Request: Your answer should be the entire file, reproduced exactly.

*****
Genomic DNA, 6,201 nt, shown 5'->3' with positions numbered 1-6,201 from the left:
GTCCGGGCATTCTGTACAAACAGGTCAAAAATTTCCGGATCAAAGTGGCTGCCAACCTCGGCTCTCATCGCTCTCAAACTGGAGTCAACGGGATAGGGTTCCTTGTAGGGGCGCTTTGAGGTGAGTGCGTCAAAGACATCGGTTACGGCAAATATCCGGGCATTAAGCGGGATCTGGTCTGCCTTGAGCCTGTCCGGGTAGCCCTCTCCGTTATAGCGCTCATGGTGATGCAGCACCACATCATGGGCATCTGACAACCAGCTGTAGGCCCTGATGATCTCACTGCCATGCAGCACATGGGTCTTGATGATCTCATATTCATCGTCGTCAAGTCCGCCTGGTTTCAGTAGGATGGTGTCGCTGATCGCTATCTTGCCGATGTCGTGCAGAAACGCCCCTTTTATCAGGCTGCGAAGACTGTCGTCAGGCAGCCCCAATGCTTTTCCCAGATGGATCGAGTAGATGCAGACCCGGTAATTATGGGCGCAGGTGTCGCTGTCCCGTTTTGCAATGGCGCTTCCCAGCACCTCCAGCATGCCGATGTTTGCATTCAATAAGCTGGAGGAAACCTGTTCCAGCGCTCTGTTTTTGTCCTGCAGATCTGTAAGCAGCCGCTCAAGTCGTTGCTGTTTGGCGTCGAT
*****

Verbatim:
Genomic DNA, 6,201 nt, shown 5'->3' with positions numbered 1-6,201 from the left:
GTCCGGGCATTCTGTACAAACAGGTCAAAAATTTCCGGATCAAAGTGGCTGCCAACCTCGGCTCTCATCGCTCTCAAACTGGAGTCAACGGGATAGGGTTCCTTGTAGGGGCGCTTTGAGGTGAGTGCGTCAAAGACATCGGTTACGGCAAATATCCGGGCATTAAGCGGGATCTGGTCTGCCTTGAGCCTGTCCGGGTAGCCCTCTCCGTTATAGCGCTCATGGTGATGCAGCACCACATCATGGGCATCTGACAACCAGCTGTAGGCCCTGATGATCTCACTGCCATGCAGCACATGGGTCTTGATGATCTCATATTCATCGTCGTCAAGTCCGCCTGGTTTCAGTAGGATGGTGTCGCTGATCGCTATCTTGCCGATGTCGTGCAGAAACGCCCCTTTTATCAGGCTGCGAAGACTGTCGTCAGGCAGCCCCAATGCTTTTCCCAGATGGATCGAGTAGATGCAGACCCGGTAATTATGGGCGCAGGTGTCGCTGTCCCGTTTTGCAATGGCGCTTCCCAGCACCTCCAGCATGCCGATGTTTGCATTCAATAAGCTGGAGGAAACCTGTTCCAGCGCTCTGTTTTTGTCCTGCAGATCTGTAAGCAGCCGCTCAAGTCGTTGCTGTTTGGCGTCGAT